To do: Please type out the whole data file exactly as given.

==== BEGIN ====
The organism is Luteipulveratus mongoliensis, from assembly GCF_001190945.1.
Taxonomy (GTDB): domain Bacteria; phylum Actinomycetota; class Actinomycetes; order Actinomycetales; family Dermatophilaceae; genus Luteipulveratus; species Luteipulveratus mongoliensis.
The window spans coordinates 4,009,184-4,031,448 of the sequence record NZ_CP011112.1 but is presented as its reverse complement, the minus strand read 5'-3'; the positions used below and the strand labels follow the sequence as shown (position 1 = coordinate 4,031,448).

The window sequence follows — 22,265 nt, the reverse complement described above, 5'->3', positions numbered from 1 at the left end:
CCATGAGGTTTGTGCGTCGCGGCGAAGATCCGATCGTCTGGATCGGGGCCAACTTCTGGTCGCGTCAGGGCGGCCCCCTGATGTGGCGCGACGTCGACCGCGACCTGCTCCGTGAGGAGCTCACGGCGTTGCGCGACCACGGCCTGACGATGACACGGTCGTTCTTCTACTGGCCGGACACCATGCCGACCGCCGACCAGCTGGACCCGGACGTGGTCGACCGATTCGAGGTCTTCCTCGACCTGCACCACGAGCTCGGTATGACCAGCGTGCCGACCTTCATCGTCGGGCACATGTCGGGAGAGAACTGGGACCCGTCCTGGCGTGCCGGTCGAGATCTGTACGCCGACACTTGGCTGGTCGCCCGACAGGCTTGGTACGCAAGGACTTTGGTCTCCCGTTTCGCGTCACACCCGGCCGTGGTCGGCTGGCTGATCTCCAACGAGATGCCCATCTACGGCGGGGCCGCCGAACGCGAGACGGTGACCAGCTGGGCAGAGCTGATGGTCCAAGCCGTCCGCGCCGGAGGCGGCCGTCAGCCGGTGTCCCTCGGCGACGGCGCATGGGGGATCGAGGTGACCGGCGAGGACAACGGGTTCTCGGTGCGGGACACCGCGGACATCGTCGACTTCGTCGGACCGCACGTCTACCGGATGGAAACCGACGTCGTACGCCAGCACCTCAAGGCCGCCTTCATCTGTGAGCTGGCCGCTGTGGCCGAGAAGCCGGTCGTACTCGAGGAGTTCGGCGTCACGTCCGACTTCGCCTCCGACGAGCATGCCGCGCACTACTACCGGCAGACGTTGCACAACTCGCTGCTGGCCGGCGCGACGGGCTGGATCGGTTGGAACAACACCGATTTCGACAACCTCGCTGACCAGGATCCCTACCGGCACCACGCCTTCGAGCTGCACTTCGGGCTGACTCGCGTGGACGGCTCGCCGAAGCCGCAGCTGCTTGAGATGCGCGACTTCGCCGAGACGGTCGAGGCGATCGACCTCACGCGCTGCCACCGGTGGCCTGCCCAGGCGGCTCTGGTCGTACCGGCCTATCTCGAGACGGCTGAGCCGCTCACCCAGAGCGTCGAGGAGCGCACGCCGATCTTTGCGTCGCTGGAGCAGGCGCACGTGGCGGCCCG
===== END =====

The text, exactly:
The organism is Luteipulveratus mongoliensis, from assembly GCF_001190945.1.
Taxonomy (GTDB): domain Bacteria; phylum Actinomycetota; class Actinomycetes; order Actinomycetales; family Dermatophilaceae; genus Luteipulveratus; species Luteipulveratus mongoliensis.
The window spans coordinates 4,009,184-4,031,448 of the sequence record NZ_CP011112.1 but is presented as its reverse complement, the minus strand read 5'-3'; the positions used below and the strand labels follow the sequence as shown (position 1 = coordinate 4,031,448).

The window sequence follows — 22,265 nt, the reverse complement described above, 5'->3', positions numbered from 1 at the left end:
CCATGAGGTTTGTGCGTCGCGGCGAAGATCCGATCGTCTGGATCGGGGCCAACTTCTGGTCGCGTCAGGGCGGCCCCCTGATGTGGCGCGACGTCGACCGCGACCTGCTCCGTGAGGAGCTCACGGCGTTGCGCGACCACGGCCTGACGATGACACGGTCGTTCTTCTACTGGCCGGACACCATGCCGACCGCCGACCAGCTGGACCCGGACGTGGTCGACCGATTCGAGGTCTTCCTCGACCTGCACCACGAGCTCGGTATGACCAGCGTGCCGACCTTCATCGTCGGGCACATGTCGGGAGAGAACTGGGACCCGTCCTGGCGTGCCGGTCGAGATCTGTACGCCGACACTTGGCTGGTCGCCCGACAGGCTTGGTACGCAAGGACTTTGGTCTCCCGTTTCGCGTCACACCCGGCCGTGGTCGGCTGGCTGATCTCCAACGAGATGCCCATCTACGGCGGGGCCGCCGAACGCGAGACGGTGACCAGCTGGGCAGAGCTGATGGTCCAAGCCGTCCGCGCCGGAGGCGGCCGTCAGCCGGTGTCCCTCGGCGACGGCGCATGGGGGATCGAGGTGACCGGCGAGGACAACGGGTTCTCGGTGCGGGACACCGCGGACATCGTCGACTTCGTCGGACCGCACGTCTACCGGATGGAAACCGACGTCGTACGCCAGCACCTCAAGGCCGCCTTCATCTGTGAGCTGGCCGCTGTGGCCGAGAAGCCGGTCGTACTCGAGGAGTTCGGCGTCACGTCCGACTTCGCCTCCGACGAGCATGCCGCGCACTACTACCGGCAGACGTTGCACAACTCGCTGCTGGCCGGCGCGACGGGCTGGATCGGTTGGAACAACACCGATTTCGACAACCTCGCTGACCAGGATCCCTACCGGCACCACGCCTTCGAGCTGCACTTCGGGCTGACTCGCGTGGACGGCTCGCCGAAGCCGCAGCTGCTTGAGATGCGCGACTTCGCCGAGACGGTCGAGGCGATCGACCTCACGCGCTGCCACCGGTGGCCTGCCCAGGCGGCTCTGGTCGTACCGGCCTATCTCGAGACGGCTGAGCCGCTCACCCAGAGCGTCGAGGAGCGCACGCCGATCTTTGCGTCGCTGGAGCAGGCGCACGTGGCGGCCCG